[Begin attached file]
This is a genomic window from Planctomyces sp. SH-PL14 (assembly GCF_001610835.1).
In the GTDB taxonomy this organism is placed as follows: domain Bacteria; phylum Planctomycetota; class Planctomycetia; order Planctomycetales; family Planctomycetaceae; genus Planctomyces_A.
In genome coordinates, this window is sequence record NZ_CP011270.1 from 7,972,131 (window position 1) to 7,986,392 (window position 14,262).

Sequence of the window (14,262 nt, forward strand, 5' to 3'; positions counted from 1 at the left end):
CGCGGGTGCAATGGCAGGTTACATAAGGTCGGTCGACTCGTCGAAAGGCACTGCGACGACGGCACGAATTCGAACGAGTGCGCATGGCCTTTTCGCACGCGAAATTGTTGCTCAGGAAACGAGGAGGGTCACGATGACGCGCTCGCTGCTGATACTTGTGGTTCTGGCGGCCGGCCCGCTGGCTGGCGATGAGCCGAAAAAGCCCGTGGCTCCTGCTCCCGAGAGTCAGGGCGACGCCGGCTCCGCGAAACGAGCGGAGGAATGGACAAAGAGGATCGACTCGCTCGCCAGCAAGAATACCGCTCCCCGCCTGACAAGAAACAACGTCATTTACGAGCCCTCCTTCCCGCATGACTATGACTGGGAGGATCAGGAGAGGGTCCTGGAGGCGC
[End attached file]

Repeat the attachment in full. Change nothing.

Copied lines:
This is a genomic window from Planctomyces sp. SH-PL14 (assembly GCF_001610835.1).
In the GTDB taxonomy this organism is placed as follows: domain Bacteria; phylum Planctomycetota; class Planctomycetia; order Planctomycetales; family Planctomycetaceae; genus Planctomyces_A.
In genome coordinates, this window is sequence record NZ_CP011270.1 from 7,972,131 (window position 1) to 7,986,392 (window position 14,262).

Sequence of the window (14,262 nt, forward strand, 5' to 3'; positions counted from 1 at the left end):
CGCGGGTGCAATGGCAGGTTACATAAGGTCGGTCGACTCGTCGAAAGGCACTGCGACGACGGCACGAATTCGAACGAGTGCGCATGGCCTTTTCGCACGCGAAATTGTTGCTCAGGAAACGAGGAGGGTCACGATGACGCGCTCGCTGCTGATACTTGTGGTTCTGGCGGCCGGCCCGCTGGCTGGCGATGAGCCGAAAAAGCCCGTGGCTCCTGCTCCCGAGAGTCAGGGCGACGCCGGCTCCGCGAAACGAGCGGAGGAATGGACAAAGAGGATCGACTCGCTCGCCAGCAAGAATACCGCTCCCCGCCTGACAAGAAACAACGTCATTTACGAGCCCTCCTTCCCGCATGACTATGACTGGGAGGATCAGGAGAGGGTCCTGGAGGCGC